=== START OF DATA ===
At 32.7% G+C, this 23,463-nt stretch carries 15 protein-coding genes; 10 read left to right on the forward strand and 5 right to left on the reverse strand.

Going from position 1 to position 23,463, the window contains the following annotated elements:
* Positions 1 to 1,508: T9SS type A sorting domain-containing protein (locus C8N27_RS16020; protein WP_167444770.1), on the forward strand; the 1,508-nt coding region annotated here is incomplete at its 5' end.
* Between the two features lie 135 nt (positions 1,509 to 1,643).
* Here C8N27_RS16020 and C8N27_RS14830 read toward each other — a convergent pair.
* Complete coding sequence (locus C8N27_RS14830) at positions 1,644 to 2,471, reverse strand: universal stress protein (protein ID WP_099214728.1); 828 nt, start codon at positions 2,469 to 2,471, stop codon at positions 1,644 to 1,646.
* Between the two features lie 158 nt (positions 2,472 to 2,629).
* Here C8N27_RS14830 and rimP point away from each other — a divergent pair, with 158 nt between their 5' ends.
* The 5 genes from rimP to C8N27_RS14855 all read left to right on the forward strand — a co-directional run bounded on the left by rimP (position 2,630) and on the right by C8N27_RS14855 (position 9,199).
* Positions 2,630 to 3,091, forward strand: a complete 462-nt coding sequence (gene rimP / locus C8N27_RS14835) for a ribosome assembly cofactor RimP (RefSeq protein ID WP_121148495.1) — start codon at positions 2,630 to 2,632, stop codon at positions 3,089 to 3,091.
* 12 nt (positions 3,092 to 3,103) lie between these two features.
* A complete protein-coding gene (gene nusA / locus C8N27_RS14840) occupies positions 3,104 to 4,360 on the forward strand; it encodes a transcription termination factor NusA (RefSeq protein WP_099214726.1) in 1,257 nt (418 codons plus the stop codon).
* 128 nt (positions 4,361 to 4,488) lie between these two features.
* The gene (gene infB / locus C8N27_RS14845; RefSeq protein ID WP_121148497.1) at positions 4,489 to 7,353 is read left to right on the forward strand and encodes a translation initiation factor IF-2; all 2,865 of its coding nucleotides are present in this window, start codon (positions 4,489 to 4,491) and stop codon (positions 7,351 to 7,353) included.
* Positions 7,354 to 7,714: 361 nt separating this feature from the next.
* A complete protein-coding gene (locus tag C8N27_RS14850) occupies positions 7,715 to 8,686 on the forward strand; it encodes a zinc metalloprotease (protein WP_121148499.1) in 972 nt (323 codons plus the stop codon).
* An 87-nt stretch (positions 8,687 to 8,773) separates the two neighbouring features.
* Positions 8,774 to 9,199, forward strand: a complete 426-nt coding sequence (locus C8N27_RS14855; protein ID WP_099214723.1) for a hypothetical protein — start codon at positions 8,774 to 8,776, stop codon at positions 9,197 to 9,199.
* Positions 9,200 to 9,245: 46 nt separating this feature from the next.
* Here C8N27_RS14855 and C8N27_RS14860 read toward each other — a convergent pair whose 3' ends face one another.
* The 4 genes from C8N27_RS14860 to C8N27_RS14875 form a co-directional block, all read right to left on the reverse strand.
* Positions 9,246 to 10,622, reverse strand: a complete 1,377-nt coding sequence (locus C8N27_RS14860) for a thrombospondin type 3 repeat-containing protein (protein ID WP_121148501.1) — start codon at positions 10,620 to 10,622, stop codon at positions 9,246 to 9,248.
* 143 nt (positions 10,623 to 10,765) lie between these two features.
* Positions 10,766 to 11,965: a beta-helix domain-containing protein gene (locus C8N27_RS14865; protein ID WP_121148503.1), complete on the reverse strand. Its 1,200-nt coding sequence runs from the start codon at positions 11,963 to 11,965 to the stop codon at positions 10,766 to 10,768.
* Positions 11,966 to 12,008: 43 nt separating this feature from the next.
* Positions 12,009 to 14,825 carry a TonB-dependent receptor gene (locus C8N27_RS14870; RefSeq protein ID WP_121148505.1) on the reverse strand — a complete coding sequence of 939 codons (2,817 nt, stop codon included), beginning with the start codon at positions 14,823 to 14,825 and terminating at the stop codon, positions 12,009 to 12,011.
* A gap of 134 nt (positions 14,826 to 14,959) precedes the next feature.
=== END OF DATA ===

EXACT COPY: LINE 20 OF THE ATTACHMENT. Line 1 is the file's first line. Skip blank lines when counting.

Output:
* Here C8N27_RS14855 and C8N27_RS14860 read toward each other — a convergent pair whose 3' ends face one another.